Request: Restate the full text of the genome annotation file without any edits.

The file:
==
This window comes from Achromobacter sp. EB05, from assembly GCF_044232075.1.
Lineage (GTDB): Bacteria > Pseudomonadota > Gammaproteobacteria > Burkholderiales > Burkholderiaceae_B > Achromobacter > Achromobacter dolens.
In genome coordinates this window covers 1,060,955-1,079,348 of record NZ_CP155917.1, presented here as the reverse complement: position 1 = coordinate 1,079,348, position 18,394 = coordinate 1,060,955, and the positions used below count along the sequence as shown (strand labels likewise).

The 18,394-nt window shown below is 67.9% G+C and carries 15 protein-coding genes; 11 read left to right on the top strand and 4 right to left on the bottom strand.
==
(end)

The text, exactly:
This window comes from Achromobacter sp. EB05, from assembly GCF_044232075.1.
Lineage (GTDB): Bacteria > Pseudomonadota > Gammaproteobacteria > Burkholderiales > Burkholderiaceae_B > Achromobacter > Achromobacter dolens.
In genome coordinates this window covers 1,060,955-1,079,348 of record NZ_CP155917.1, presented here as the reverse complement: position 1 = coordinate 1,079,348, position 18,394 = coordinate 1,060,955, and the positions used below count along the sequence as shown (strand labels likewise).

The 18,394-nt window shown below is 67.9% G+C and carries 15 protein-coding genes; 11 read left to right on the top strand and 4 right to left on the bottom strand.